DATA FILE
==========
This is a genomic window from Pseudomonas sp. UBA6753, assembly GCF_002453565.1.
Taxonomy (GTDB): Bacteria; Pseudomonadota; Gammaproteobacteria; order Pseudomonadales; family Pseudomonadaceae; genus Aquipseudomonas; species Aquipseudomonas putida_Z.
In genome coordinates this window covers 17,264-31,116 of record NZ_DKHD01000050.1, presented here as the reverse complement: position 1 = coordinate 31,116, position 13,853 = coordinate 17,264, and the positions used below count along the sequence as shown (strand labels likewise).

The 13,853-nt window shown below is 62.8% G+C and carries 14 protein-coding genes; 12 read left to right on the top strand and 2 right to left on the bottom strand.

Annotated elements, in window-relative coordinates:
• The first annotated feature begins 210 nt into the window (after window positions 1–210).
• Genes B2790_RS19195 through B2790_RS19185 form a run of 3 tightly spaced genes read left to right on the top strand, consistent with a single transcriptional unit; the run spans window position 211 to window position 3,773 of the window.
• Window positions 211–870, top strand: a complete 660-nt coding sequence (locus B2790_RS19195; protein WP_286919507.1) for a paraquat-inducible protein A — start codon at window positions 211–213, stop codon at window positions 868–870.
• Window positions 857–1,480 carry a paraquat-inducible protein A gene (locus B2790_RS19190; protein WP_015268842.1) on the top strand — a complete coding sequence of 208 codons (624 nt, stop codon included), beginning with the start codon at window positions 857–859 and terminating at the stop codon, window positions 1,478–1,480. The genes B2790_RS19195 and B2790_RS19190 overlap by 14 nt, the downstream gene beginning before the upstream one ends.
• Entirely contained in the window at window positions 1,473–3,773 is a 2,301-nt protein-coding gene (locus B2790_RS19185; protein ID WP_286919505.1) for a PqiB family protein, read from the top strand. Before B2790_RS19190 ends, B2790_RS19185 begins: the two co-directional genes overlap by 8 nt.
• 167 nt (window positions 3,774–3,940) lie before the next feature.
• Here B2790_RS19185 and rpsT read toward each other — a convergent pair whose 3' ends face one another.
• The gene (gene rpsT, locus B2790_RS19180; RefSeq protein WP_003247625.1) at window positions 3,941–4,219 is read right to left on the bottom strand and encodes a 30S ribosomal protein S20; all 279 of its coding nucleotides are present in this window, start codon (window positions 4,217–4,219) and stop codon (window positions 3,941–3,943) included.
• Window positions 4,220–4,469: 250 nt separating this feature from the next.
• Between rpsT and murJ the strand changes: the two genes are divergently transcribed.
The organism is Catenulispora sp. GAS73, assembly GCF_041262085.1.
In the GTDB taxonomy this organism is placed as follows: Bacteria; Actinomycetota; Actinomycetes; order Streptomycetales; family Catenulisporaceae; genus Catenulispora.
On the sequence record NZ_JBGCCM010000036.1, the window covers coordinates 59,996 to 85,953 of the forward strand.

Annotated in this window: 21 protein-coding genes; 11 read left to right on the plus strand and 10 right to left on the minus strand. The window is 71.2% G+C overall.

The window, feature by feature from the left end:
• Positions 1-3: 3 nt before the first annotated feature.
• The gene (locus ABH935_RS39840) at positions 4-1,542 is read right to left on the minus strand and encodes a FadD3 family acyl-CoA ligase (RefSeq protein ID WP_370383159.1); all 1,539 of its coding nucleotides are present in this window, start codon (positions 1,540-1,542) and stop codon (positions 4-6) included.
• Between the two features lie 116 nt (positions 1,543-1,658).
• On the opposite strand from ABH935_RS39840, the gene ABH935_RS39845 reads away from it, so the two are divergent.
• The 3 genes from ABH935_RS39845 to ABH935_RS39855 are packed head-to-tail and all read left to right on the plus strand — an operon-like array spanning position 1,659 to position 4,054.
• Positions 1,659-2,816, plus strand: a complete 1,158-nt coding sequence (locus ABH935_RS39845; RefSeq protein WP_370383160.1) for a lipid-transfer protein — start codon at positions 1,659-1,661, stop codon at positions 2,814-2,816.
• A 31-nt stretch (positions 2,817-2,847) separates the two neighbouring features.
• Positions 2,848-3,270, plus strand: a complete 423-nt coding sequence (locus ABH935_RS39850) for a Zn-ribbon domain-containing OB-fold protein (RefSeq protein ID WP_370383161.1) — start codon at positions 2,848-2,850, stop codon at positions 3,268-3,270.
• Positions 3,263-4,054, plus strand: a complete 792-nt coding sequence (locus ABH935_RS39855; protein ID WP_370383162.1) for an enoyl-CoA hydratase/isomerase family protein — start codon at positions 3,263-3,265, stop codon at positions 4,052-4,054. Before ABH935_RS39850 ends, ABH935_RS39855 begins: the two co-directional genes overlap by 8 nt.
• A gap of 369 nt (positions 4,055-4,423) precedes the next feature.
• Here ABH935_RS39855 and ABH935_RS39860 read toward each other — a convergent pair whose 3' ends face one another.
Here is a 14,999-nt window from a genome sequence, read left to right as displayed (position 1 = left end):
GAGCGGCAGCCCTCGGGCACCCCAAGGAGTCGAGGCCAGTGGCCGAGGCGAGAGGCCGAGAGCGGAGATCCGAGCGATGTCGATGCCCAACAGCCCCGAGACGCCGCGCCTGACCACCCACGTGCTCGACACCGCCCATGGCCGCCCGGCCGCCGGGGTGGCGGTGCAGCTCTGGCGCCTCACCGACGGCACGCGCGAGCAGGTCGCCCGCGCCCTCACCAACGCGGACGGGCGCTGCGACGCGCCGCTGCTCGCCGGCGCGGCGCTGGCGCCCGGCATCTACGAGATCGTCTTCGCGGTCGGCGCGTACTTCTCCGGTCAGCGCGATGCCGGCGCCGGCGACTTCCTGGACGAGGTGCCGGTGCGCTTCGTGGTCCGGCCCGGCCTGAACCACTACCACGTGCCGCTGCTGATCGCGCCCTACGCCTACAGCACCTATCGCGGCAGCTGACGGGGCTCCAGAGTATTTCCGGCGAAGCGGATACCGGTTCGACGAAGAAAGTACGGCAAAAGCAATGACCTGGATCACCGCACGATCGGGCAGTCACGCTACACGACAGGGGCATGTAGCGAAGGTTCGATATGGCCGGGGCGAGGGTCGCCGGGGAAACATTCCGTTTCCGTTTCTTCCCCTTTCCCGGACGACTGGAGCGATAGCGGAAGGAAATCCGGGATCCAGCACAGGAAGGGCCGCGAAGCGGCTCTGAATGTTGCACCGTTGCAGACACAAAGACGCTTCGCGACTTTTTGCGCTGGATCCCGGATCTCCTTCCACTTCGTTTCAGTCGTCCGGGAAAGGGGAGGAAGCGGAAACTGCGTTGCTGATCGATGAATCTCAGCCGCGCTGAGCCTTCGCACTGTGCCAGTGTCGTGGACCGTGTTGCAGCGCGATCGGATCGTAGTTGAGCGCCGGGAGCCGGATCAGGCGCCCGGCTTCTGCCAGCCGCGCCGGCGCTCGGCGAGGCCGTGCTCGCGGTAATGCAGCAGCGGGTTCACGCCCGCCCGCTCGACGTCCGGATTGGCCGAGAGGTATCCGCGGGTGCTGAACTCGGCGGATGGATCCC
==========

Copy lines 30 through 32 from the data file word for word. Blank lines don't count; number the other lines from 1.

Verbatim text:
• A gap of 369 nt (positions 4,055-4,423) precedes the next feature.
• Here ABH935_RS39855 and ABH935_RS39860 read toward each other — a convergent pair whose 3' ends face one another.
Here is a 14,999-nt window from a genome sequence, read left to right as displayed (position 1 = left end):